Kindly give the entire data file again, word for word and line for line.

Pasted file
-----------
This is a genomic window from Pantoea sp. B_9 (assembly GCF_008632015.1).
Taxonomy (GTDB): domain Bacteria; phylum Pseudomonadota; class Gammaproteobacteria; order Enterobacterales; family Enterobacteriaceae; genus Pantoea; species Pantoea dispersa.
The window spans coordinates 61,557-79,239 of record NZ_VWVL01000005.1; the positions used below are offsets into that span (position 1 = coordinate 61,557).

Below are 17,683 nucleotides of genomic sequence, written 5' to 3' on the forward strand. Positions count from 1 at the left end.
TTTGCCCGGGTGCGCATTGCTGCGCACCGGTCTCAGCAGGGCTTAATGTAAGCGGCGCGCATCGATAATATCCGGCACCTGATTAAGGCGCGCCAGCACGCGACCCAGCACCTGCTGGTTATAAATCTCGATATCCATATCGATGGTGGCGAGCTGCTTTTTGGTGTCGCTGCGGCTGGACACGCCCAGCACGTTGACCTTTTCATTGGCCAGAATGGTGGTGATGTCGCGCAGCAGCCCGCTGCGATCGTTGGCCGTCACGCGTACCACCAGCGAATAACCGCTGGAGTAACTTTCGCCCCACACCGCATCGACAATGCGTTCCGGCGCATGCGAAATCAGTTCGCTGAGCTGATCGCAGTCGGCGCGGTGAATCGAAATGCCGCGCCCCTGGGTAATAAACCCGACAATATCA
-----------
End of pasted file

This is a genomic window from Pantoea sp. B_9 (assembly GCF_008632015.1).
Taxonomy (GTDB): domain Bacteria; phylum Pseudomonadota; class Gammaproteobacteria; order Enterobacterales; family Enterobacteriaceae; genus Pantoea; species Pantoea dispersa.
The window spans coordinates 61,557-79,239 of record NZ_VWVL01000005.1; the positions used below are offsets into that span (position 1 = coordinate 61,557).

Below are 17,683 nucleotides of genomic sequence, written 5' to 3' on the forward strand. Positions count from 1 at the left end.
TTTGCCCGGGTGCGCATTGCTGCGCACCGGTCTCAGCAGGGCTTAATGTAAGCGGCGCGCATCGATAATATCCGGCACCTGATTAAGGCGCGCCAGCACGCGACCCAGCACCTGCTGGTTATAAATCTCGATATCCATATCGATGGTGGCGAGCTGCTTTTTGGTGTCGCTGCGGCTGGACACGCCCAGCACGTTGACCTTTTCATTGGCCAGAATGGTGGTGATGTCGCGCAGCAGCCCGCTGCGATCGTTGGCCGTCACGCGTACCACCAGCGAATAACCGCTGGAGTAACTTTCGCCCCACACCGCATCGACAATGCGTTCCGGCGCATGCGAAATCAGTTCGCTGAGCTGATCGCAGTCGGCGCGGTGAATCGAAATGCCGCGCCCCTGGGTAATAAACCCGACAATATCA